Planet says will match QInvest undertakings over EFG | Reuters

Egypt's Planet, which is seeking to take over EFG Hermes, said on Monday it intended to match financial and legal guarantees as well as other undertakings made by its Qatari competitor, which has a merger deal with the Egyptian investment bank.

Planet said it was ready to begin due diligence immediately in preparation for its intended offer to buy 100 percent of EFG's shares.

Qatar's QInvest is in the process of forming a joint venture with EFG Hermes that would take control of many of the bank's main businesses.

Egypt bars brokerages from trading foreign stocks | Reuters

Egypt's markets watchdog has told local financial institutions they can no longer trade foreign securities, saying it exposes investors to risks that Egyptian authorities are unable to monitor.

A decree signed this week by Prime Minister Kamal al-Ganzouri amends Egypt's capital market law to make it illegal for brokerages and investment firms to deal in all foreign listed or unlisted securities, financial regulator EFSA said.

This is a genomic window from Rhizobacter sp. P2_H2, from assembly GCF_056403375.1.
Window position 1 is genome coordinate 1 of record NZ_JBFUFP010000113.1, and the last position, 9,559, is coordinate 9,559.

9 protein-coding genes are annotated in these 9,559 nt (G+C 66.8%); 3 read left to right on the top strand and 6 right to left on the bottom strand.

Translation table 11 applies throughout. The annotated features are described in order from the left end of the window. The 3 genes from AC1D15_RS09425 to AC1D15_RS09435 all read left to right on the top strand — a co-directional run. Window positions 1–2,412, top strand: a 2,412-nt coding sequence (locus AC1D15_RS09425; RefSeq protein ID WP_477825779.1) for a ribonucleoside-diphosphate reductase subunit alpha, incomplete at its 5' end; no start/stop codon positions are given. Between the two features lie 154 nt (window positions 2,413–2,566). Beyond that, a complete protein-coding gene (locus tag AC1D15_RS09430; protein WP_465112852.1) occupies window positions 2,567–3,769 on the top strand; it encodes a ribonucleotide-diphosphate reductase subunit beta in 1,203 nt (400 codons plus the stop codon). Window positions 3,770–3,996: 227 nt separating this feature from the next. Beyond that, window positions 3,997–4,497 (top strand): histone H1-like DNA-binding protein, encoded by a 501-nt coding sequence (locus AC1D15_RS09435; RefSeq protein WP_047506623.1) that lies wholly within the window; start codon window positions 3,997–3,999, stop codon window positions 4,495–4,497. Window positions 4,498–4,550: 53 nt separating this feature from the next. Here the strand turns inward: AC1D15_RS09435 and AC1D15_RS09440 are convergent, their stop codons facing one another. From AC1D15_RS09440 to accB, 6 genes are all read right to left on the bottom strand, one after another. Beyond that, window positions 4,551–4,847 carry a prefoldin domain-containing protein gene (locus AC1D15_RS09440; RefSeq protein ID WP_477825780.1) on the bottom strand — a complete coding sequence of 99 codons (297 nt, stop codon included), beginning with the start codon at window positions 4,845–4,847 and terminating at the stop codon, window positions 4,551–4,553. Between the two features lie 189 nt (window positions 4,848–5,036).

Traders said the restrictions were imposed after Egyptian investors suffered losses from a sharp drop in Facebook shares after the social platform's initial public offering.

EM’s sovereign wealth: the old world’s newest last resort? | beyondbrics

Investors have lost their appetite for IPOs. Banks are unwilling to lend. But for some sovereign wealth funds, there is hardly a crisis at all.

The Qatar Investment Authority recently bought significant stakes in high-profile companies such as Shell and Tiffany’s and is eyeing a 10 per cent stake in mining company Xstrata. The China Investment Corporation recently launched a €5oom SME investment fund in Europe and is looking for opportunities in emerging Europe and Africa. How come emerging market SWFs are so active in an otherwise depressed financial world?

The reason is that SWFs have a dynamic which is very different from the rest of the financial markets.

MENA stock markets close - June 4, 2012

 ExchangeStatus IndexChange  
 TASI (Saudi Stock Market)
 DFM (Dubai Financial Market)